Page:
Academics

Course Catalog for Accelerated Summer College

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Students should be advised that credits earned at Saint Michael's College are transferable at the discretion of the receiving institution.  Each course is worth four credits. 

Accelerated Summer College Catalog - Blended/Residential running May 22 - June 30, 2017

Accounting:

AC 141 Financial Accounting- Professor Steve Doyon

Introduces accounting principles and practices applicable to the preparation and analysis of financial statements of a business organization. Major topics include the accounting cycle, classification of elements of financial statements (assets, liabilities, equity), measurement of income, and preparation and analysis of financial statements.

AC 143 Managerial Accounting- Professor Tom VanDzura

Covers the preparation and use of accounting information to support managerial planning, control and decision making. Introduces cost classification and behavior concepts, cost-volume-profit analysis, the use of budgets, cost-control systems, standard costs, variance analysis, cost-based decision making, and cash flows.

AC 490 Topics in Accounting - Professor Tom VanDzura

Biology:

BI 108 Topics: Human Nutrition- Professor James Willard

An intensive lab science course for non-science majors that will consider the components of human diets, how such components are processed by the human body, and how nutrition affects human health throughout the life cycle. Topics include the physiological requirements for and chemistry of the main nutrients: carbohydrates, proteins, lipid, minerals and vitamins.

BI 108 Topics: Microbes and Human Health – Professor Laura Benton

Business Administration:

BU 111 Management Information Systems - Professor Karen Popovich

Introduces students to the role of information technology and information systems in formal organizations. Includes the study of the use of information technology to build efficient and effective information systems. Focuses on development of information systems that provide meaningful information for management decision making. This course will have a project, focused on Excel, to analyze and organize data that in turn is used to inform decision-making for a real organization.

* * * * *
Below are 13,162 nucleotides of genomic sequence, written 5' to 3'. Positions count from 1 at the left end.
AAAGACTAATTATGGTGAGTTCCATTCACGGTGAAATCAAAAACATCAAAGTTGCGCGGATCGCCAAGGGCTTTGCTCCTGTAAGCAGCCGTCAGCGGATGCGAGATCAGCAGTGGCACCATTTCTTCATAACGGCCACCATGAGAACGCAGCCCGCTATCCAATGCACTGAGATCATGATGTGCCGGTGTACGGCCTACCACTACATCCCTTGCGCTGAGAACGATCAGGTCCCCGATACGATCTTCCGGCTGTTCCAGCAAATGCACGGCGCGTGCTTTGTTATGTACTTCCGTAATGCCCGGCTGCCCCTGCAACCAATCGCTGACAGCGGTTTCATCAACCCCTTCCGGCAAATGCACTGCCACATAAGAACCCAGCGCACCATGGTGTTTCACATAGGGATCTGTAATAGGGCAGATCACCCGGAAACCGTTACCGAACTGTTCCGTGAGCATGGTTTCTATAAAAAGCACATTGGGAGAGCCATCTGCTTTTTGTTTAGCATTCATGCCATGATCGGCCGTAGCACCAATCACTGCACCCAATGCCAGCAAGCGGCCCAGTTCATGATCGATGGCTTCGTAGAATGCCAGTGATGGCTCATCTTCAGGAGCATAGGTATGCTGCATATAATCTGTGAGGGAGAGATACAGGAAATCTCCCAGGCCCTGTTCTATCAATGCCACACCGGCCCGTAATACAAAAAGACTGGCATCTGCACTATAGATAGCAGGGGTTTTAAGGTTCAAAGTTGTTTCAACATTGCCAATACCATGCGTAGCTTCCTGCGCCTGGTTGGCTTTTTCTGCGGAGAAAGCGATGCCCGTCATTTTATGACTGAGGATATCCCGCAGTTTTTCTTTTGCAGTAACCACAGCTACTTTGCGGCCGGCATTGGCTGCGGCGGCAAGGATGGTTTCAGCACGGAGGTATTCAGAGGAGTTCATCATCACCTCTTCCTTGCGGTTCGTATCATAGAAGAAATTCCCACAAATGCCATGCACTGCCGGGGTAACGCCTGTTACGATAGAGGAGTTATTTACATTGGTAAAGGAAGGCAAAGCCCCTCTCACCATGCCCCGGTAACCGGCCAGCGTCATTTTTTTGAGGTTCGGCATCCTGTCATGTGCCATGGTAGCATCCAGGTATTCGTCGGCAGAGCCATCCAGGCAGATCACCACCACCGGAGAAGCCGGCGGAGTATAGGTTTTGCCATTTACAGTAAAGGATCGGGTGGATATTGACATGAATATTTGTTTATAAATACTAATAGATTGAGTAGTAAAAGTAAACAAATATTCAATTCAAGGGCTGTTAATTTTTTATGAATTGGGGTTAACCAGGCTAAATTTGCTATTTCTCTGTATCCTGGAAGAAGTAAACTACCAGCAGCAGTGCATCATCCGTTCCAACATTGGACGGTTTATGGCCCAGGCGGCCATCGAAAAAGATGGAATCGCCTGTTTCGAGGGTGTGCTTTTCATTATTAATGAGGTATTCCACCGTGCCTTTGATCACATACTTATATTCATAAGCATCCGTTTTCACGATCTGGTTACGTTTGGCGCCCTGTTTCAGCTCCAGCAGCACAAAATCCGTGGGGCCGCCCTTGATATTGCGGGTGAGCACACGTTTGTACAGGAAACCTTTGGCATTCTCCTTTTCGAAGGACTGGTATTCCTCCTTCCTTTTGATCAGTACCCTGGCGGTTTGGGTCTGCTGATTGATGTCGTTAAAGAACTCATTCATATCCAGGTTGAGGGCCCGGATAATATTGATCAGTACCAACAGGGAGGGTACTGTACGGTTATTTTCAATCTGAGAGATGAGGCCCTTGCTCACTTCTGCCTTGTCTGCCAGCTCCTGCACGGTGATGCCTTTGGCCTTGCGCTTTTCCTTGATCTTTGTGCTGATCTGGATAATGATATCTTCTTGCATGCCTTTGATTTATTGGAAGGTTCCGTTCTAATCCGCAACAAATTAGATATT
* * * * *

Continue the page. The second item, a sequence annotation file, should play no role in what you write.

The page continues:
BU 214 Management- Professor Karen Popovich

This survey course covers the basic principles and management fundamentals of planning, organizing, leading, and controlling. Topics covered include leadership, group dynamics, team management, motivation, and communication skills.

BU 215 Marketing- Professor Robert Letovsky

This course will provide a review of the fundamental topics in marketing management, and expose the student to various analytical and decision making tools currently used by marketing managers. The course will focus on the various elements of the marketing mix, and on how the marketing manager must control and integrate each of them to achieve competitive advantage.

BU 440 Entrepreneurship – Professor Rob Williams

BU 440 is focused on four key areas of entrepreneurship: The challenges, both financial and psychological, of starting a business or nonprofit organization; marketing a start-up in light of limited resources, preparation of business plan or other document for investors and daily management issues faced by entrepreneurs.

Classics:

CL 118 Greek and Latin Roots of Medical Terms- Professor Carol Begley

In this course you will study the origin and development of Western medicine in ancient Greece and Rome while you are learning to crack the international code of scientific language by studying the Greek and Latin roots of modern scientific terminology.

Economics:

EC 101 Principles of Macroeconomics- Professor Reza Ramanzani

This course is an introduction to the macroeconomic approach to economic analysis. Students learn how to measure and interpret: Gross Domestic Product (GDP), unemployment and price levels through a discussion of fundamental economic concepts and the role of markets. We examine macroeconomic instability through a study of causes and policy prescriptions from two major opposing schools of thought: Classical and Keynesian. We continue with a study of money, interest rates and the Federal Reserve. Current economic problems and policy debates including economic controversies on the role of international trade, monetary and fiscal policy, the deficit, economic growth, and productivity are also highlighted.

Education:

ED 120 Topics in Education -Professor Mary Beth Doyle

Makerspaces, once the purview of engineering schools, have recently been emerging in public schools, libraries, community centers, colleges, and universities. The experiences within these spaces are impacted significantly by a growing culture that supports active learning, creativity, sharing, and problem-solving. In this class, students will create their own "maker community" engaging in the creation and programming of Lego EV3 robots. In addition, after becoming familiar with the supplies and equipment in the SMC MakerSpace and in other local makerspaces, they will work together to develop and create Lego course challenges. 
Note: no prior robotics experiences are necessary.

History:

HI 103 US History Since 1865- Professor Micalee Sullivan

A survey of American history from the end of the Civil War to the present.

Mathematics:

MA 120 Elementary Statistics- Professor Warren Sides

Description of sample data; probability distributions including the Normal distribution; correlation and regression; sampling; hypothesis testing; statistical inference; other topics may include Chi-square tests, multiple regression, and ANOVA.

Media Studies and Digital Arts:

MJD 219 Wilderness Photography­- Professor Jerry Swope